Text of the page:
Kathleen (Taffy) Kingscott

Kathleen Kingscott is Vice President, Strategic Partnerships for IBM Research.  She is responsible for developing collaborative research partnerships between IBM, industry, academia and government. Ms. Kingscott is a member of the National Academy of Sciences Innovation Policy Forum and is IBM’s alternate member of the Semiconductor Industry Association Board of Directors.  She chairs the CTO Work Group of the SIA. She is a member of the Board of Managers of the American Institute of Physics Publishing and is chair of the Compensation Committee for the AIPP Board.

Previously, Kathleen held the IBM Industry Chair at the Industrial College of the Armed Forces, National Defense University, as the first faculty member from industry at the college. Other earlier roles include Director, Worldwide Innovation Policy for IBM with responsibility for worldwide public policy matters regarding innovation, science and technology.  She has held other leadership roles in IBM, including Congressional relations, information technology marketing and marketing management positions. Kathleen formerly served as a member of the Executive Committee of the Electronics Division of the National Defense Industrial Association. She was a member of the Secretary of Commerce’s Manufacturing Council 2015-2016. She was a founder and served as a long-time co-chair of the Task Force on American Innovation, a major coalition of companies, university and trade associations, and professional societies that supports federal investment in scientific research.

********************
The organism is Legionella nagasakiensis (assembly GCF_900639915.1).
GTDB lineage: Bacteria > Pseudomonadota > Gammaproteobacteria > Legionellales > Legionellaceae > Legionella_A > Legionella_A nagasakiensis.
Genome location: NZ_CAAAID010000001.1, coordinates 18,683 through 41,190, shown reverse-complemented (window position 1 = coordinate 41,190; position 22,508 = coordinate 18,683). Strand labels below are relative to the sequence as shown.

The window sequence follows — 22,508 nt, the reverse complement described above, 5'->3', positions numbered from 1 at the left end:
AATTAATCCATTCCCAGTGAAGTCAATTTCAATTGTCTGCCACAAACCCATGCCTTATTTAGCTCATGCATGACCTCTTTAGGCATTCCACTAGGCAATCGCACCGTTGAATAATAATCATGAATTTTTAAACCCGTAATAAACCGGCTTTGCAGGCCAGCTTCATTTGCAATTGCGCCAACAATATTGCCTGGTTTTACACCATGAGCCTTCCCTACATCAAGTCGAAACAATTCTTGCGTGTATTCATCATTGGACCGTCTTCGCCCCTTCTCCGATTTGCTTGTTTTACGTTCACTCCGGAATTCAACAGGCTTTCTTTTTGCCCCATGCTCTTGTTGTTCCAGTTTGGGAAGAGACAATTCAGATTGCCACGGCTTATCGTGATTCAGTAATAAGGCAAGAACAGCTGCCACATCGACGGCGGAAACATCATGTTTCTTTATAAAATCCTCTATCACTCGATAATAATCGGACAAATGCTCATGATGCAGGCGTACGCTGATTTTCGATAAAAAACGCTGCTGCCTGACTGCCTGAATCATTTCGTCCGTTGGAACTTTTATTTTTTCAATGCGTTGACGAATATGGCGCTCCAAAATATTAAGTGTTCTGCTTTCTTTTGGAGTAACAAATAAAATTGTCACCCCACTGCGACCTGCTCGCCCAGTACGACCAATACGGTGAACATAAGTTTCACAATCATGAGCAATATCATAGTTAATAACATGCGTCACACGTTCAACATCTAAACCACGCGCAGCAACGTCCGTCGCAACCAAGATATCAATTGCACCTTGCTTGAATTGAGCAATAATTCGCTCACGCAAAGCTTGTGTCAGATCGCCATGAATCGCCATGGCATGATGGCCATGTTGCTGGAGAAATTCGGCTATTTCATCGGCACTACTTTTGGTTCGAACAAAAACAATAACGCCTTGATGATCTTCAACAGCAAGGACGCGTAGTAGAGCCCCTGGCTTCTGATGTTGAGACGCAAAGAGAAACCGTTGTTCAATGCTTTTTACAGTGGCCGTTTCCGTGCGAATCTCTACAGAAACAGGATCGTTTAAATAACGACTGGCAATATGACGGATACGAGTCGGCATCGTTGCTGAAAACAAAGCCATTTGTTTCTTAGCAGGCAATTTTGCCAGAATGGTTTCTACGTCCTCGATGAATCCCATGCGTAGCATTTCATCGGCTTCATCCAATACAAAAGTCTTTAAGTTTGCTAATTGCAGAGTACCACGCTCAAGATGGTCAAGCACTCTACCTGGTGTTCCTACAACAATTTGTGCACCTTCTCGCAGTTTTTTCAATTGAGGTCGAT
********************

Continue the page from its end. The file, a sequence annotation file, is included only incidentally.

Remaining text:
Ms. Kingscott has been with IBM 40+ years.  She holds a B.A. from Vanderbilt University.

Little Evidence Supporting the Argument About Limiting the Patent Holder’s Right to Select the Licensing Level

Gregor Langus & Vilen Lipatov In our new paper ‘Efficient level of SEPs licensing’, we examine the question whether a patent holder should be allowed to choose the level in the value chain at which to offer to license its standard essential patents (SEPs). SEPs are patents
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On the Timing of ETSI Disclosures Summary

The question of timing when companies disclose their patents as being essential to practice industry standards, such as 4G and 5G, has been recently discussed in several high-profile legal disputes. Some implementers have argued that disclosures made after the “Freeze Date”— the date when new features are no longer added
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Inventing Ideas: Patents, Prizes, and the Knowledge Economy

B. Zorina Khan’s seminal work, Inventing Ideas: Patents, Prizes, and the Knowledge Economy, dissects the innovation policies of key industrial nations during the First and Second Industrial Revolutions — periods of historic levels of invention and creativity. The author seeks to provide insights for determining the
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